Having a presence on social media and entertainment sites that are targeted towards kids might be the most important way brands and marketers of children’s apparel can stand out, says Mike Howard, co-founder and COO of teen-centered online magazine and social network site Kiwibox. “You can’t just show a banner ad and shove it into their face,” he explains.
Instead, brands can more successfully engage a child or teen audience on social media and other sites through methods such as creating interactive games and online video. Further, licensed apparel is another good way to engage a teen audience. For example, kids are eager to snatch up most apparel tied in with the popular High
School Musical franchise, Howard says.
He says Kmart was very effective in doing this during a back-to-school campaign last fall. As one aspect of the campaign, Kiwibox created a High School Musical microsite for Kmart that featured such interactive features as games and contests.
Howard also believes that more affordable clothing retailers like Kmart are smart to engage the teen audience during these economic times.
“The recession is the one thing on everybody’s mind,” he says. “These brands provide a good product, but at a low price point. And people who used to purchase at a higher-end store, like a Banana Republic, a lot of them are floating down into the mid-tier range. These guys are thinking ahead, and looking to reach the teen audience.”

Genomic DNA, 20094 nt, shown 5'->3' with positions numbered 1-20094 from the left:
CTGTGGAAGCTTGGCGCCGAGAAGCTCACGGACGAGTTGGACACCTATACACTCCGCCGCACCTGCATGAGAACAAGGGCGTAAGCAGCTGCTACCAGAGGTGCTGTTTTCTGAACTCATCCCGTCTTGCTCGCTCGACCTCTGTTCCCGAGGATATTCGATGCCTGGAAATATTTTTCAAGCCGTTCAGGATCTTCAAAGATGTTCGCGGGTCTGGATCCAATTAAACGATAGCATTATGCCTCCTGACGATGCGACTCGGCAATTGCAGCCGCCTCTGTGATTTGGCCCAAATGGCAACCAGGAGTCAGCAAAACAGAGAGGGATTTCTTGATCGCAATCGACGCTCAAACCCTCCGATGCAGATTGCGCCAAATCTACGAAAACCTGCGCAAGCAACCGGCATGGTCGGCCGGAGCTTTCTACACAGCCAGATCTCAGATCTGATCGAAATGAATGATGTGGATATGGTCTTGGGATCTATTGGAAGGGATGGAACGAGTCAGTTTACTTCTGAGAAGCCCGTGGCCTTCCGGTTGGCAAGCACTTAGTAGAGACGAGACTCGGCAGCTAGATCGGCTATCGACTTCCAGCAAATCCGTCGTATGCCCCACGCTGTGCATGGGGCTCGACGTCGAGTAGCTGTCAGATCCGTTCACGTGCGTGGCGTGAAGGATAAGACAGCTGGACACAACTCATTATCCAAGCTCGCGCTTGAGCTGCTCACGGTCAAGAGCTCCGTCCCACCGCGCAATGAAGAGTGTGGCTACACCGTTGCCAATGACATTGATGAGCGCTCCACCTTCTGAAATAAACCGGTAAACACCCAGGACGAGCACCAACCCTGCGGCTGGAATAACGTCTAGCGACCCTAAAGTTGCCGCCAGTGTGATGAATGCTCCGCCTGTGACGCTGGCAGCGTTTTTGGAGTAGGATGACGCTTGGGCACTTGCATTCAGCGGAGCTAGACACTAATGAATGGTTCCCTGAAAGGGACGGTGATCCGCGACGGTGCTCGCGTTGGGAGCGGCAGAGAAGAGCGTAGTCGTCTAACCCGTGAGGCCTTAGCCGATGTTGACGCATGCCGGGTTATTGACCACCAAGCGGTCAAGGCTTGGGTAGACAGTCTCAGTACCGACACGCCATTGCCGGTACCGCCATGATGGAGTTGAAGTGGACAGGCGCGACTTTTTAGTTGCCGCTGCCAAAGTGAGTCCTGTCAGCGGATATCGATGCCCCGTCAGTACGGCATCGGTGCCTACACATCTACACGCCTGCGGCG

One children’s brand that received intense publicity over the past few months was J. Crew, whose kids line received a brief boost in sales in January, when Sasha and Malia Obama were seen outfitted in the label’s apparel during the presidential inauguration. But J. Crew, which also sells men’s and women’s apparel, still posted a $13.5 million loss in the fiscal, fourth quarter, and in February, it announced plans to eliminate 10% of its workforce.
“[Children’s apparel] is very competitive, you have to keep engaging people in new and interesting ways,” Howard points out.
The marketplace is even more competitive for clothes targeted to very young children, such as infants and toddlers, because they outgrow clothes more quickly and parents must be constantly on the hunt for new apparel, says Albert DiPadova, co-founder of infant clothing company Due Maternity.